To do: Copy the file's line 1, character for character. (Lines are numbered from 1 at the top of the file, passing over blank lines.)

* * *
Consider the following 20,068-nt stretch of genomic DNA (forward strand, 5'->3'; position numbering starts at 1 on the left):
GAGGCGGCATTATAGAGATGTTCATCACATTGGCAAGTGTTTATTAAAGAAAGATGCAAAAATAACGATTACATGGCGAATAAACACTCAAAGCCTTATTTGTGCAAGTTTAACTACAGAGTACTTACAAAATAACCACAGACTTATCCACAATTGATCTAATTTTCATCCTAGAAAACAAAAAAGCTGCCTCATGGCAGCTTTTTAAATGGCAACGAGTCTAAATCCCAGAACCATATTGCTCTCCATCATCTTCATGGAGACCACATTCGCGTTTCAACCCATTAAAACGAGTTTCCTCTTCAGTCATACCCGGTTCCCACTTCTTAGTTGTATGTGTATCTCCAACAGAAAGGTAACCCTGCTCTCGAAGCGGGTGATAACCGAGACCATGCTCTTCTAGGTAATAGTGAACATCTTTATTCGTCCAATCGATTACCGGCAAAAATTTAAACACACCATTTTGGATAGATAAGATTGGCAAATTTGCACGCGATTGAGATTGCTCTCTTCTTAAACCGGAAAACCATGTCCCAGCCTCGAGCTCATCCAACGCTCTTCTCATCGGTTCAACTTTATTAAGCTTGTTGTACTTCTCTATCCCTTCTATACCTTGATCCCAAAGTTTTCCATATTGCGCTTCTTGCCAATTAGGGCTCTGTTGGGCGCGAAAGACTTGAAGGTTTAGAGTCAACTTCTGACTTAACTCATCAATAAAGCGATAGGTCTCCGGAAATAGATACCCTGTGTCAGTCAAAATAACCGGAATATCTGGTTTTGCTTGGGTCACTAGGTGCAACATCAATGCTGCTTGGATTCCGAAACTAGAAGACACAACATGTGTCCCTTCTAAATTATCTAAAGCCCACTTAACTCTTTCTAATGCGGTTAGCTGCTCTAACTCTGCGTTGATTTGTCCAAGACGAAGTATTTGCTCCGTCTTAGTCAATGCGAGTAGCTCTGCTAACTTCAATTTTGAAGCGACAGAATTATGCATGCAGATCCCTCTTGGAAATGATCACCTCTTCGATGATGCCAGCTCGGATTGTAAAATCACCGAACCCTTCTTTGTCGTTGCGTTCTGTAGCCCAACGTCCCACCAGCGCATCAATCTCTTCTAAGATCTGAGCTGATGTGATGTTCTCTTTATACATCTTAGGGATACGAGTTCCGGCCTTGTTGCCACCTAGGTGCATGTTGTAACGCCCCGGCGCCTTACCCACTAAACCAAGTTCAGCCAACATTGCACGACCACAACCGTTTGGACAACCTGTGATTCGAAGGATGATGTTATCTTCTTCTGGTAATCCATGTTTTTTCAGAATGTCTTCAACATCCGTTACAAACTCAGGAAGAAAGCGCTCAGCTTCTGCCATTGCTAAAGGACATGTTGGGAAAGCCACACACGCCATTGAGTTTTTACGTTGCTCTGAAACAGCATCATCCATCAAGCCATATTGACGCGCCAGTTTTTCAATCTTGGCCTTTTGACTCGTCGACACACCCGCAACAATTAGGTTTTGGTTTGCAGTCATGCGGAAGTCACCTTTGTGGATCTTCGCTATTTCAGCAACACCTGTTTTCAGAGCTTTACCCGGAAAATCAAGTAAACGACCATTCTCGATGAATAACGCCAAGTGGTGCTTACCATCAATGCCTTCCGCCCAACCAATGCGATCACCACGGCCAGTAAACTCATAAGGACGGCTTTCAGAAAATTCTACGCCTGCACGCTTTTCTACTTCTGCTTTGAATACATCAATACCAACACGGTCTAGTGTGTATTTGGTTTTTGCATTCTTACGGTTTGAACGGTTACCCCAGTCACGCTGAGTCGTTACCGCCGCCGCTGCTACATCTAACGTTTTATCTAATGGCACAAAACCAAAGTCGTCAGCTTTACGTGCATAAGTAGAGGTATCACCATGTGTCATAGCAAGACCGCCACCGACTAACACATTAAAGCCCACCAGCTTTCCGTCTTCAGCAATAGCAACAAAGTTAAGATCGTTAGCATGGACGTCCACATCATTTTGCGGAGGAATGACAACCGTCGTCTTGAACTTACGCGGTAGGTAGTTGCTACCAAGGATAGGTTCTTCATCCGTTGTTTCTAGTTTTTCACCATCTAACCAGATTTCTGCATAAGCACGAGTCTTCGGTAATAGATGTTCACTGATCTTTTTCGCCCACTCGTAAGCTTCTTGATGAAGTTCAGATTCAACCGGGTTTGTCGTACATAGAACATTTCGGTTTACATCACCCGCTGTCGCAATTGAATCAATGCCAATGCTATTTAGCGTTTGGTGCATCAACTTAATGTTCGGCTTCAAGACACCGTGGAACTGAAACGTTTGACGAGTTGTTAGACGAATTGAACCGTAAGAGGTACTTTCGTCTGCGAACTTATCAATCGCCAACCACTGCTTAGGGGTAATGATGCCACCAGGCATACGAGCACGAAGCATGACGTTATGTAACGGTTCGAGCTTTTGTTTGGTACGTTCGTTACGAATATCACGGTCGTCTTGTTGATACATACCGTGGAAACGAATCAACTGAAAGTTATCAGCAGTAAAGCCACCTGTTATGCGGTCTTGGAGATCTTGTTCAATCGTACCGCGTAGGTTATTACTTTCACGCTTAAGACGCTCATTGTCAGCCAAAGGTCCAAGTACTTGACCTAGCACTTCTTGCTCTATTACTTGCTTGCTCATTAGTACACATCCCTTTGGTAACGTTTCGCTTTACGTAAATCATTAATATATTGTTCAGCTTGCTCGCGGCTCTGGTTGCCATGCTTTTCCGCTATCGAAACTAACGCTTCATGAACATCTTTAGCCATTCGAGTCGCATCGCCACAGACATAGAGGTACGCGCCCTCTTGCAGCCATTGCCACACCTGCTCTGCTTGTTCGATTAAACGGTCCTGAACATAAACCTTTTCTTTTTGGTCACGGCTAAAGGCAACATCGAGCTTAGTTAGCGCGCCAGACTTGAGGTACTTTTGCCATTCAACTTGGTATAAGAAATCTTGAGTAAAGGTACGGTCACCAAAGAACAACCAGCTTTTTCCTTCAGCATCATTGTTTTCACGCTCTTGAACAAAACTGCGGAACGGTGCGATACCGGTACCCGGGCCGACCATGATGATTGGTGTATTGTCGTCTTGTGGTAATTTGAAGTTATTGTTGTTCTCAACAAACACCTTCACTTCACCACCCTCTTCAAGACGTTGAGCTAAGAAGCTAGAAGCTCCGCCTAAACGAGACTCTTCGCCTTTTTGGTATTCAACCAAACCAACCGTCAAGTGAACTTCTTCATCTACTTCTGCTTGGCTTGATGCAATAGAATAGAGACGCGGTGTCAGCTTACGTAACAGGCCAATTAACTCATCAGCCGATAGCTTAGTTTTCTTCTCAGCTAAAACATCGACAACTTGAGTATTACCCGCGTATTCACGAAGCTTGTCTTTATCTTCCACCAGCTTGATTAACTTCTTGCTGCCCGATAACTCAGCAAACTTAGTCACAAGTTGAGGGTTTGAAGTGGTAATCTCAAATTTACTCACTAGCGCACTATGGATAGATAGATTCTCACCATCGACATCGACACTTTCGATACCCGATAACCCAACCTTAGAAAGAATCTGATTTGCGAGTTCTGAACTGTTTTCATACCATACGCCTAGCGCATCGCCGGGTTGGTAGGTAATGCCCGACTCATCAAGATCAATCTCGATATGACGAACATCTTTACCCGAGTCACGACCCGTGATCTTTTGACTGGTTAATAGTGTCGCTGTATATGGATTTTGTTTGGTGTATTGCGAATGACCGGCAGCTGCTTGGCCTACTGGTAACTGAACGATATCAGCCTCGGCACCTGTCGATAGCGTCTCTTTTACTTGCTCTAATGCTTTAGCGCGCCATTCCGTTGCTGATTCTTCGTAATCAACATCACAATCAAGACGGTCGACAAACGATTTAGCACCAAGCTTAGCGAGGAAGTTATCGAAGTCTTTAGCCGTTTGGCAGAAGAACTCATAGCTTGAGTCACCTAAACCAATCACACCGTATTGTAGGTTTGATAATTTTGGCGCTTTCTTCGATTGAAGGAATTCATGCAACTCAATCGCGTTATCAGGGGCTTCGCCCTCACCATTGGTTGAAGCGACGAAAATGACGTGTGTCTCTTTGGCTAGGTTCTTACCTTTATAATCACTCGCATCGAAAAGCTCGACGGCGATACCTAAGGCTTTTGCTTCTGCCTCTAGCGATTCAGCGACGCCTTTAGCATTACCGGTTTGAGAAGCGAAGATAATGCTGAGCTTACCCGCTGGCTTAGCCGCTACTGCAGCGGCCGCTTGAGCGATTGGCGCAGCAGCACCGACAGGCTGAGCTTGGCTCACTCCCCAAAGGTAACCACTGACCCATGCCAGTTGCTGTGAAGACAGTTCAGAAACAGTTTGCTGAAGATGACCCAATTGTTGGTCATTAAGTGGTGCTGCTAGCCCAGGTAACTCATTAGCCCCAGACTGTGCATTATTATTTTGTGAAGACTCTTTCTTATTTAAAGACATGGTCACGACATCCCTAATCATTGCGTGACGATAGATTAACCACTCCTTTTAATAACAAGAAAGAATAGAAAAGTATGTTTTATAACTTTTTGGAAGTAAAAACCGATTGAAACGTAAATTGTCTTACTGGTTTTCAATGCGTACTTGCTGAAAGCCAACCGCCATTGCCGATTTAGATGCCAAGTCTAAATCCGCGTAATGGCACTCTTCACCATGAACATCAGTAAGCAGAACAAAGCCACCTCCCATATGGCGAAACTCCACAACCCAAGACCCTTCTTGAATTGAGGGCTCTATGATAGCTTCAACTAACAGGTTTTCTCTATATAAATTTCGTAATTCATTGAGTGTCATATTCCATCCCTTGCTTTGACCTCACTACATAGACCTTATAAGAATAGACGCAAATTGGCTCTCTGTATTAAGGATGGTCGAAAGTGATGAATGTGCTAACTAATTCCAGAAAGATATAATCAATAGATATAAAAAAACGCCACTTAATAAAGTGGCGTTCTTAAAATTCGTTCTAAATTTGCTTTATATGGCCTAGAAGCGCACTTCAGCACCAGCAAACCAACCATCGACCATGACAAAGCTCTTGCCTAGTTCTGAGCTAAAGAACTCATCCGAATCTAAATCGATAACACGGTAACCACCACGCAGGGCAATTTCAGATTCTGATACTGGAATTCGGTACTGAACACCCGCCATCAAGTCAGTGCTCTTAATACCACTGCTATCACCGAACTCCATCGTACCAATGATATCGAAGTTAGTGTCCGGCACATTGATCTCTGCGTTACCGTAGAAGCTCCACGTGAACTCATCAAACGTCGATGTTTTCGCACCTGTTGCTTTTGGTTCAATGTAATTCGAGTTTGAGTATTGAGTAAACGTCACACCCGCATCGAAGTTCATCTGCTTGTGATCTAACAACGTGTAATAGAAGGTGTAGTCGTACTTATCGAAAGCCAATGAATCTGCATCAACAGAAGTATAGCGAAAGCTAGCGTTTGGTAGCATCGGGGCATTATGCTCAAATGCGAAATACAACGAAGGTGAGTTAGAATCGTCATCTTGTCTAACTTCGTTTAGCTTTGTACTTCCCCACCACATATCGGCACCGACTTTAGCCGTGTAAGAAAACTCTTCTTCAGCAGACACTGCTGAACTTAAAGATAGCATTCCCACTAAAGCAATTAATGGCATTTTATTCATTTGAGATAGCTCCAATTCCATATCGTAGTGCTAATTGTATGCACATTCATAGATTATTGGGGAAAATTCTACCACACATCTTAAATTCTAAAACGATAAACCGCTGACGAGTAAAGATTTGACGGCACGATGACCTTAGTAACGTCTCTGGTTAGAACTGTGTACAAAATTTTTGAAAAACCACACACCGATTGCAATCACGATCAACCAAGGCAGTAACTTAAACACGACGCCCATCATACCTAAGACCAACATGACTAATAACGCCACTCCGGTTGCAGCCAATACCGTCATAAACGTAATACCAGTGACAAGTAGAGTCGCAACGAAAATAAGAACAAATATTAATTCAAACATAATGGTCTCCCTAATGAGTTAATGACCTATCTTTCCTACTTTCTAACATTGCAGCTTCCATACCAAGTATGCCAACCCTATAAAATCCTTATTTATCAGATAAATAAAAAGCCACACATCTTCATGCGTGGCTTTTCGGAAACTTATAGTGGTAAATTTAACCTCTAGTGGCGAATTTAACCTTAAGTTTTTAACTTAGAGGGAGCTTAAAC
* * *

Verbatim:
Consider the following 20,068-nt stretch of genomic DNA (forward strand, 5'->3'; position numbering starts at 1 on the left):